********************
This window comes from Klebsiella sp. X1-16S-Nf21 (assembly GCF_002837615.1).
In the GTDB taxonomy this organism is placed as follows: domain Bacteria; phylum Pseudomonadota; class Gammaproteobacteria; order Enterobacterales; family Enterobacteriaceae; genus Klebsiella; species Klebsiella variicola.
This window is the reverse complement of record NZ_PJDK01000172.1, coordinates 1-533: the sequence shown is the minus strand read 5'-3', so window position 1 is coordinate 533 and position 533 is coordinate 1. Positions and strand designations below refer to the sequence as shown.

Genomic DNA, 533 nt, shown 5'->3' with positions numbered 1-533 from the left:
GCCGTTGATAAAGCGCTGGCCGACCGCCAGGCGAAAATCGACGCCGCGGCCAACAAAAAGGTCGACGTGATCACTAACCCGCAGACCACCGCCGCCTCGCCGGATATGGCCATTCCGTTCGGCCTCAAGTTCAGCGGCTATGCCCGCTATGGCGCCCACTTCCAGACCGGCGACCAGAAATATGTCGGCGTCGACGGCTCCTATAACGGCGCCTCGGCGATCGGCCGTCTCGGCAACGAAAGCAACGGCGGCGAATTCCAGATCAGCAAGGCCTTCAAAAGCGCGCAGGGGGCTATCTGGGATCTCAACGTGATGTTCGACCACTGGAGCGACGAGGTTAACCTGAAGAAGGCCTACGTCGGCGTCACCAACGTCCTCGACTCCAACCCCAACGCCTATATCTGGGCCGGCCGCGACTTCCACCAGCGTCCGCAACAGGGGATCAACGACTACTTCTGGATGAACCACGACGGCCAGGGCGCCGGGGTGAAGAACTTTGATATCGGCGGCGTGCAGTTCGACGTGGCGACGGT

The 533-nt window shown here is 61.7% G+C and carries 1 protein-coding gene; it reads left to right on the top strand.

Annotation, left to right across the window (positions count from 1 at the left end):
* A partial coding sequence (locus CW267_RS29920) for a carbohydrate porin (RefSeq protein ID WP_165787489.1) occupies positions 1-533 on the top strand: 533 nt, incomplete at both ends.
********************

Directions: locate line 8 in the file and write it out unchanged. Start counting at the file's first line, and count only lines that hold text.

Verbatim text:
* A partial coding sequence (locus CW267_RS29920) for a carbohydrate porin (RefSeq protein ID WP_165787489.1) occupies positions 1-533 on the top strand: 533 nt, incomplete at both ends.